Harper Blaine is a private investigator who was recently beaten so badly that she died. For two minutes, and then the EMTs brought her back, and after a few weeks recovering, she's getting back into the swing of things.
Except that she has continuing problems with her vision, hearing, and odd smells. As her hallucinations get worse, she seeks out help. After a number of conversations with various helpful people, Harper finally accepts the fact that she brought some of the unknown back with her when she was revived, and her link with that realm is here to stay.
In other words, she is a "greywalker", who can walk between this world and the Grey, which is a transition zone between here and whatever happens to most of us when we die. As a greywalker, she can both affect and be affected by spirits and ghosts that most of us never notice. Also, she becomes a highly desirable pawn for all other sorts of people who would like to access the Grey and its contents on occasion.
Not a bad premise, but the book could have been a lot more than it was.
Harper is SO skeptical that it takes her half of the book to accept something the average reader has figured out by the end of the first couple chapters. She has been through a fairly traumatic experience when all of this weird stuff starts, but after talking with Ben and Mara the first time and hearing some sort of semi-coherent explanation for recent events, and after seeing Albert the ghost, I would think a rational person would listen to what Ben and Mara have to say and start taking a lot of notes. Instead, Harper does a world class job of convincing herself It's Not Really Real, or It's All In Her Head, or It's Just Aftereffects Of The Injury.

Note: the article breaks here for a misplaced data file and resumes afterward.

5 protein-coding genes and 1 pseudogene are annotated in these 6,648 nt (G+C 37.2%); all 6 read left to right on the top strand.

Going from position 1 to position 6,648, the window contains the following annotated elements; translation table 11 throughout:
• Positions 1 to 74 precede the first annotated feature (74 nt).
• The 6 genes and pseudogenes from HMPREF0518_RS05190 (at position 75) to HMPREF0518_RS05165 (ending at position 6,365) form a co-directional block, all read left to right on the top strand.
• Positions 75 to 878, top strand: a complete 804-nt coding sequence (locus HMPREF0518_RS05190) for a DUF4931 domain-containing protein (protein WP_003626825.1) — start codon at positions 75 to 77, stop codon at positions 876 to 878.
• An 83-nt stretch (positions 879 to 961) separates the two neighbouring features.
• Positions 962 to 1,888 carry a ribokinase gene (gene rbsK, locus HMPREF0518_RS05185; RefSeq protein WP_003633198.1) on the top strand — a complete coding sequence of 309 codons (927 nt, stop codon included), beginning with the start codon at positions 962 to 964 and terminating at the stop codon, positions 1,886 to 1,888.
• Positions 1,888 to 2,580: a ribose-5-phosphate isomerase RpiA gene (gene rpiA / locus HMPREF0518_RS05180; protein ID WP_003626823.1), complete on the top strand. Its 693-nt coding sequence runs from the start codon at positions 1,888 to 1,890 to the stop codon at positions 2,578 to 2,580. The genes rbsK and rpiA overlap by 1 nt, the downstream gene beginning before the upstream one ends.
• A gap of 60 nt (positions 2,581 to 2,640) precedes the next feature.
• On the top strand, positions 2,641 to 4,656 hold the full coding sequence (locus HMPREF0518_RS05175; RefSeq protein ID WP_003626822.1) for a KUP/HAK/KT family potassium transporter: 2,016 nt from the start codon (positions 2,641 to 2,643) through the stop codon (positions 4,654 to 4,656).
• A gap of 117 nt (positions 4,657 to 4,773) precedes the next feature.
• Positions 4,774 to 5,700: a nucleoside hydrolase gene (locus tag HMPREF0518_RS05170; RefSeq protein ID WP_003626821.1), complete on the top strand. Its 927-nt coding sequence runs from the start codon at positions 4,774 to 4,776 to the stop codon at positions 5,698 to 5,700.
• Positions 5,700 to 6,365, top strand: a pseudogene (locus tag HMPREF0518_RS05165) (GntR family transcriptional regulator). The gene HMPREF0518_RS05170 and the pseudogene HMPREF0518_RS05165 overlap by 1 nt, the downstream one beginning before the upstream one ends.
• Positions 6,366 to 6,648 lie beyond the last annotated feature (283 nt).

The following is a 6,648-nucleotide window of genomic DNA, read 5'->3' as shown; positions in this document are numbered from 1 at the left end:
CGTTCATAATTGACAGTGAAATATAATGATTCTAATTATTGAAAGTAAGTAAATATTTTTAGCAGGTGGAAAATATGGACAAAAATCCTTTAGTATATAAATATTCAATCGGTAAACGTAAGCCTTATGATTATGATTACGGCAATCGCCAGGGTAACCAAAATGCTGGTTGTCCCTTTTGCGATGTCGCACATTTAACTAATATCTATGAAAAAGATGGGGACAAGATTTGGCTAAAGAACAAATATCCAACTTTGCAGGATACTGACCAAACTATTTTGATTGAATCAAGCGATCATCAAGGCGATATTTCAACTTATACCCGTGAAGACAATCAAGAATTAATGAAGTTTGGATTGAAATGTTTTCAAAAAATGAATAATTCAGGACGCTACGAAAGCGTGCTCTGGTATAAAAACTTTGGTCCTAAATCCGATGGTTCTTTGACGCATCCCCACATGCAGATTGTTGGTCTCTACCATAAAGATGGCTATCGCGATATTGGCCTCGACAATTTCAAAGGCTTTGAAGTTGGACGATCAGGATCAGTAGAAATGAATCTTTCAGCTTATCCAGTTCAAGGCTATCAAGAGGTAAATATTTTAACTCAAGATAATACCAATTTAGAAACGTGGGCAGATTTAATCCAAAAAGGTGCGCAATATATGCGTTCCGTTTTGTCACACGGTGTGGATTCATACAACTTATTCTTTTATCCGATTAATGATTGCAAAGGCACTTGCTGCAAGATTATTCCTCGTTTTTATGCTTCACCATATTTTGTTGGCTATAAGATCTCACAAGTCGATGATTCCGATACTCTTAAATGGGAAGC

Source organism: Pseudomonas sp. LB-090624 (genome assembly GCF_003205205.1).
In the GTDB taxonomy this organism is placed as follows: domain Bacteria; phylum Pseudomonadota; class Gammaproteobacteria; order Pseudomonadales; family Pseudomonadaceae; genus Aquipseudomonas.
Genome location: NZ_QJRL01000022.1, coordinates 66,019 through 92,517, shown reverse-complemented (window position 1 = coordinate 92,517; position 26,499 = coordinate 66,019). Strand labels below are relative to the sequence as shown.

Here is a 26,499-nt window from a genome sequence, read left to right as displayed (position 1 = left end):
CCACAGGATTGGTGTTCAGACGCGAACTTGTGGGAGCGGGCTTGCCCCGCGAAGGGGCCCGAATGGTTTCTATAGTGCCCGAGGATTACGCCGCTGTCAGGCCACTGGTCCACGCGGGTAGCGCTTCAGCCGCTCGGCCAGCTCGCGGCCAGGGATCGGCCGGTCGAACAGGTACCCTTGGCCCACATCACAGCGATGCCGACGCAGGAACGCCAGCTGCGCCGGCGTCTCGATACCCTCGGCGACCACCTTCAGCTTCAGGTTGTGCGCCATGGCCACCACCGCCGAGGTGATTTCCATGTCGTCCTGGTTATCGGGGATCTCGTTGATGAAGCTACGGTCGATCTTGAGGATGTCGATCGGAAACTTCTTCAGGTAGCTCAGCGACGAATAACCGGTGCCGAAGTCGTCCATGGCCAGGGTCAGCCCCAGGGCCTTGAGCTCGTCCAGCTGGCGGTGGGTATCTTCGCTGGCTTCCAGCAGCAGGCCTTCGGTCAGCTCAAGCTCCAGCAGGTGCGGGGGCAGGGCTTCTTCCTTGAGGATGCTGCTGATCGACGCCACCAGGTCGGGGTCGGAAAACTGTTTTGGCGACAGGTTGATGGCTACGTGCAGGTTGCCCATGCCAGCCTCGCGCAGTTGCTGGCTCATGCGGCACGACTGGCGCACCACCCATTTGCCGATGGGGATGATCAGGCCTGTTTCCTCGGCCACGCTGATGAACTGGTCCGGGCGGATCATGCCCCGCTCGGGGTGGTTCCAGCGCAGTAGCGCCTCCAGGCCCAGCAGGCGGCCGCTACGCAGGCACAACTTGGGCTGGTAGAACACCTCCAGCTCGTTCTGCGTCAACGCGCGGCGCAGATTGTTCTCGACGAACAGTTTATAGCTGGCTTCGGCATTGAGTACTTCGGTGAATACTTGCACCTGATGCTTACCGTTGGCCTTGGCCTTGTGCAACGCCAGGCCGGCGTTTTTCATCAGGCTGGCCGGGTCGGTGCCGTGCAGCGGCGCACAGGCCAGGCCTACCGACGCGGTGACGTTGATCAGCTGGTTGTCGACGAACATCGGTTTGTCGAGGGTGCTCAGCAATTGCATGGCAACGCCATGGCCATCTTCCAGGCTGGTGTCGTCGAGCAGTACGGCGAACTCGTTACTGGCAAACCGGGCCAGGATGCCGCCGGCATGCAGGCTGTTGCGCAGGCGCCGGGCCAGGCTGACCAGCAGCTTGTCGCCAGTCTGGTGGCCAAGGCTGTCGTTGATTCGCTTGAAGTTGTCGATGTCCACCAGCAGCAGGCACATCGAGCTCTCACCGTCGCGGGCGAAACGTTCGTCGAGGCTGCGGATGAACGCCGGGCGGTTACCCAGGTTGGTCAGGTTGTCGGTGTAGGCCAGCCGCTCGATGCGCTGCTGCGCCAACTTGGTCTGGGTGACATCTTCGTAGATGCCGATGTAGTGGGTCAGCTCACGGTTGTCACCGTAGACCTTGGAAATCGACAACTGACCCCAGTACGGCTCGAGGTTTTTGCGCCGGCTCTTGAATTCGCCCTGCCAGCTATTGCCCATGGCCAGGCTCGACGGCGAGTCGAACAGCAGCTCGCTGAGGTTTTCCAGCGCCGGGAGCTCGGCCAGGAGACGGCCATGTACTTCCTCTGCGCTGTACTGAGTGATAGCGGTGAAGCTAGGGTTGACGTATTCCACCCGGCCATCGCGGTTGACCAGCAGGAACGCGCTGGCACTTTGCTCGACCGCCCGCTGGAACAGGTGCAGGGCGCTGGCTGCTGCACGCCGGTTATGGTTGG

Which brings me to the writing style. Yes, first person narrative can be a very dynamic and engaging way to write a novel. But this is not a good example of a fast-paced first person narrative.
- The VERY DETAILED descriptions of encounters with the Grey got so repetitive that I started skipping entire paragraphs because there was no new information and no new descriptions of what she was seeing. Again and again, we got a description of fog with a smell like corpses. Sometimes there would be creatures or ghosts within the fog, but the description of those was pretty fleeting, and it was back to more fog.
- There are a lot of things that could have been done to tighten up the writing, like saying "there was the fog, looking exactly like it had last time" or "after two days, I was getting tired of all this fog, so I went back to see Ben & Mara again because they were starting to make more sense than anything else I could think of". But no, we get multiple pages describing every single encounter with the fog over those two days. All the while the reader wants to scream "you ninny!!! Go back and talk to Ben and Mara about what is going on, IT'S OBVIOUSLY NOT GETTING BETTER ALL ON ITS OWN!"
- In another example, the description of her fight with the man who tried to kill her went on entirely too long and in way too much detail. Yes, it was awful. Yes, it hurt a lot. Yes, she died (for a little while) at the end of it. That whole part could have summarized as "I had been beaten so badly I died for two minutes in an elevator" and the novel would have been just as good, or maybe even better.
If Richardson could tighten up her writing, vary her descriptions a bit more when they ARE necessary, and give her heroine a bit less skepticism and a bit more common sense, this could be an outstanding series.
I do plan to give the second novel a chance, and here's hoping Harper hits the ground running the second time around.